I don't see how anyone can go through without taking notes.

The point is not remembering all the ideas. You only want to remember theones worth keeping, and believe me, that's about one twentieth of what will run through your head.

If you have to write it down in order to remember it later, it's much better forgotten.

Nothing is more useless than a notebook filled with ideas and notes that will never be used. Or worse, will be used only because the writer wrote them down and thinks he should use them.

Then again, I don't write anything down in my checkbook, either.

icerose
07-09-2005, 05:24 AM
Story lines and characters usually come to me. My mind carries so many I have to write them down and there are several story ideas that have come to me that I still really love that are in my notes. Without my notes I would have lost each and every one of them. There are obviously some ideas I will never use and are not usable but I write down everything because it helps me keep a line of focus.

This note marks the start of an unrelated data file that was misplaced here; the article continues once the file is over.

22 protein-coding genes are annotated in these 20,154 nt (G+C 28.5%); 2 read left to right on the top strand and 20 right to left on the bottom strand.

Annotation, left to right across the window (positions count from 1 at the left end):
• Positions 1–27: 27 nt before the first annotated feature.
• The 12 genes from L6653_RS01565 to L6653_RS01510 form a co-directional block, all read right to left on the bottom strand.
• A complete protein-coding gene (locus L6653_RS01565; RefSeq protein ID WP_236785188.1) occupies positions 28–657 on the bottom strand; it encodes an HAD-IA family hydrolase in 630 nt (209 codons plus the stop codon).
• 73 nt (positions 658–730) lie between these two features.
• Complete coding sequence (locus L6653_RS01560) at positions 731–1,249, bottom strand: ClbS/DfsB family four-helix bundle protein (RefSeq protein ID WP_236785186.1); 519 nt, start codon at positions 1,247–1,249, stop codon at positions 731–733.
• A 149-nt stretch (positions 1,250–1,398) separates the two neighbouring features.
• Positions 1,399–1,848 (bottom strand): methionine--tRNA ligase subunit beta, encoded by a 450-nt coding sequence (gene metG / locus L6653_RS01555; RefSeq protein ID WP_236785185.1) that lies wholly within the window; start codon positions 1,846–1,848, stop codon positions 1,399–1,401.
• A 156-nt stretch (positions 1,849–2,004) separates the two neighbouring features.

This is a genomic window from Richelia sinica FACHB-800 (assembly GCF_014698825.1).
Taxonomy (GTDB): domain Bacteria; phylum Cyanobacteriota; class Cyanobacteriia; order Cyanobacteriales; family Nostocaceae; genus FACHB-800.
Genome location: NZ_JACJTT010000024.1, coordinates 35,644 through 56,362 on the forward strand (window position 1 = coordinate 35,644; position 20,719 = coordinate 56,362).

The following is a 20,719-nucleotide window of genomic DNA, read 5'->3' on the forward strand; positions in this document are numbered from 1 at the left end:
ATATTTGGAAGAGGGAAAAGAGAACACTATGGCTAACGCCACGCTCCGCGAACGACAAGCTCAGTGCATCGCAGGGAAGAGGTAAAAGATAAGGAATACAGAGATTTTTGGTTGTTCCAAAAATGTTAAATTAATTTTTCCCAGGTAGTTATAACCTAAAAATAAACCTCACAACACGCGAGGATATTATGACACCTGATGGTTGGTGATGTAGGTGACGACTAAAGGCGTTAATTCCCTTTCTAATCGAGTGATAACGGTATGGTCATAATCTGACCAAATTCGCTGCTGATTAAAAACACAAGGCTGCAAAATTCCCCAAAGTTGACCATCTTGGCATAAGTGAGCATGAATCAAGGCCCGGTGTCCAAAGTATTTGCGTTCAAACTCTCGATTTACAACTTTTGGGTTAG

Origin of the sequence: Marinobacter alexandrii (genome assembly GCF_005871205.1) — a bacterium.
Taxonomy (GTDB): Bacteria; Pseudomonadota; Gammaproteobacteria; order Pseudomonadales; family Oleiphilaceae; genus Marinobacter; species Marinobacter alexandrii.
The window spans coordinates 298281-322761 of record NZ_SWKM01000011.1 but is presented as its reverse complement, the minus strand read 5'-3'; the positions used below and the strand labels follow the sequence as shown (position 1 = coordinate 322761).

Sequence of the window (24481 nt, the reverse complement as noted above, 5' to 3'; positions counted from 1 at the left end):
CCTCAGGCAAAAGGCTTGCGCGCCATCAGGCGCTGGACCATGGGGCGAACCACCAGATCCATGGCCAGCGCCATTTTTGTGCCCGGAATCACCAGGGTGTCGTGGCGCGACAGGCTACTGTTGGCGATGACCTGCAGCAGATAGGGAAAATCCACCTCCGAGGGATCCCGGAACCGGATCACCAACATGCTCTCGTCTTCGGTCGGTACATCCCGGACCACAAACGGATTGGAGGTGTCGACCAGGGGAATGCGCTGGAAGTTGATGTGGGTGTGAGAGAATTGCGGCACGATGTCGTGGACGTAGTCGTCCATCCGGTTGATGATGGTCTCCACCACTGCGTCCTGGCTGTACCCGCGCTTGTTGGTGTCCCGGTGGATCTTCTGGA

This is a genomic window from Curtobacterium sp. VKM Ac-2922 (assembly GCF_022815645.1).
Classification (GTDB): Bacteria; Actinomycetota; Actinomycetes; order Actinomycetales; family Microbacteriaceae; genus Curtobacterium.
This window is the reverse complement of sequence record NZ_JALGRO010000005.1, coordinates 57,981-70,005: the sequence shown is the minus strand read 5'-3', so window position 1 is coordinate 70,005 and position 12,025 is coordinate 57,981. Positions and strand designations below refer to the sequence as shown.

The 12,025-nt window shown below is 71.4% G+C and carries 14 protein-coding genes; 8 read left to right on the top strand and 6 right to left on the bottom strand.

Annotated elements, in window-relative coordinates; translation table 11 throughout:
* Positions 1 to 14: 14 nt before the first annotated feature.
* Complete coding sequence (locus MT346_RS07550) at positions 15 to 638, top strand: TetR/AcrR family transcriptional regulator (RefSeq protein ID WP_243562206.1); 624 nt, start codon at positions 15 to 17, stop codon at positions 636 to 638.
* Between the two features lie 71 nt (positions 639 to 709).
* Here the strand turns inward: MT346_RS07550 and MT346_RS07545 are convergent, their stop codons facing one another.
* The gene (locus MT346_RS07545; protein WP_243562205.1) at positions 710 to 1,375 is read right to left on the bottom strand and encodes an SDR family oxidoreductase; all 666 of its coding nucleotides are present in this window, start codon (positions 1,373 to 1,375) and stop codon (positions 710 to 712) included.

I hate outlines, the closest I have come to an outline are sometimes I know how a story is going to go and I write it down to keep track of that allowing for changes along the way.

As for you writers who forget terminology, I am the same way, I always keep a stack of notes of pertinant information and things I make up, including names either at the end of the document or in a seperate file so that rather than re-reading my story to find those stupid but important details I only have to review a page or two.

I agree, go with what works for you, each writer has their quirks. :)

Sara

sunandshadow
07-09-2005, 07:50 AM
I start with a relationship - for example, one character given as a pet to another character, or one character assigned command of another character, or one character setting out to seduce another character. I decide how both characters are going to react to this situation, then what motive they have for reacting that way, and what personality causes them to concentrate on this motive rather than another one.